The affected employees are as follows:
President: Naoki Okumura
Senior Vice President: Mamoru Endo
Vice President/Director General, Institute of Space and Astronautical Science: Saku Tsuneta


URL:
http://global.jaxa.jp/press/2016/06/20160615_hitomi.html


National Research and Development Agency Japan Aerospace Exploration Agency (JAXA)

Offline Scylla

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The final image sent by doomed Japanese Hitomi satellite
http://www.bbc.com/news/world-asia-36732336

Image of the Perseus cluster taken by Nasa's Chandra X-ray satellite, overlaid with data taken by Hitomi, outlined by an orange box, showing X-rays emitted by iron and nickel in hot gas between the galaxies
I reject your reality and substitute my own--Doctor Who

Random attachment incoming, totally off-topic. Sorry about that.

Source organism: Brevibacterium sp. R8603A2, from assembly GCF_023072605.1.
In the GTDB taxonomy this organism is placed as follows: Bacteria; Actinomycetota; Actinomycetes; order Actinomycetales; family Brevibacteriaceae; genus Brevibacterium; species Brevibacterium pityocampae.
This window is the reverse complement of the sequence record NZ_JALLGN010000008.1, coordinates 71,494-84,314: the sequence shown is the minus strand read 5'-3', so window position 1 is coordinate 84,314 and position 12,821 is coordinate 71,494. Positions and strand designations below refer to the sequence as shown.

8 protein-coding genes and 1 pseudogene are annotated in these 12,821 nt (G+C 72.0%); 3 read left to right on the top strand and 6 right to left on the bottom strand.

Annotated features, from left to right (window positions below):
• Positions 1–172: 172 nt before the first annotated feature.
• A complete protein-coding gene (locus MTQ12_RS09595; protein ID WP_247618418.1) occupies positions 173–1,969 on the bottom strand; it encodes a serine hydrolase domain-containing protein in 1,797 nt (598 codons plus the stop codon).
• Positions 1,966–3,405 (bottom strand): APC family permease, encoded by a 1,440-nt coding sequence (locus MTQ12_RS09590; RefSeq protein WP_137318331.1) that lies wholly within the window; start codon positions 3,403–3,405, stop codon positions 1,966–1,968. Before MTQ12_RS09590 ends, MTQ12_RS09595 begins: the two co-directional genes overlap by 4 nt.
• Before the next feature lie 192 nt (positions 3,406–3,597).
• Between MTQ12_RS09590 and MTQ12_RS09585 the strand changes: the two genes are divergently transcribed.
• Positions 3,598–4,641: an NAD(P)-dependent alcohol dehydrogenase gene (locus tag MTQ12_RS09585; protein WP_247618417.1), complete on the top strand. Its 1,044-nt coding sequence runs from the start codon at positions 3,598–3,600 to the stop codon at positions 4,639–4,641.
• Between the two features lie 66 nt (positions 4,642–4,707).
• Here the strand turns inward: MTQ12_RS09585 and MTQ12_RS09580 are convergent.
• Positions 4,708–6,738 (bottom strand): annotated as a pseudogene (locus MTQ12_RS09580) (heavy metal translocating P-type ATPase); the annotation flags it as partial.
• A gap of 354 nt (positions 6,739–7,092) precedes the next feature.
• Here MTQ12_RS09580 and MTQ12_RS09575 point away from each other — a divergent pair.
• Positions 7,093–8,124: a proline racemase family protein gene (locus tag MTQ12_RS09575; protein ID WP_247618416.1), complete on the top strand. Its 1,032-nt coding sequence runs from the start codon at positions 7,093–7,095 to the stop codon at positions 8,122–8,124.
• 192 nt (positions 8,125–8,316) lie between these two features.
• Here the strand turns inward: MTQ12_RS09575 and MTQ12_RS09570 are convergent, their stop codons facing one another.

Offline Star One

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Offline yoichi

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http://www.jaxa.jp/press/2016/07/20160714_hitomi_j.html
For consideration of the successor to the X-ray astronomy satellite ASTRO-H

http://www.jaxa.jp/press/2016/07/files/20160714_hitomi_01_j.pdf
(1.1MB/Japanese)

Offline as58

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So it looks like a reflight in 2020. Hitomi is really following in Suzaku's footsteps

Offline Star One

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LIVE: H-IIA - Hitomi (ASTRO-H) - February 17, 2016 (08:45 UTC)
« Reply #231 on: 07/20/2016 08:26 PM »
Jeff Foust –  ‏@jeff_foust

Hertz: JAXA is asking permission to reprogram funding in its current fiscal year to start ASTRO-H2 this calendar year; launch 2020.

NASA’s Paul Hertz: NASA doesn’t want to get into a partnership unless we’re confident it will result in a successful mission.

Back at the astrophysics subcommittee meeting, some members seem concerned about working with JAXA because of Hitomi and previous failures

« Last Edit: 07/20/2016 08:27 PM by Star One »

Offline Star One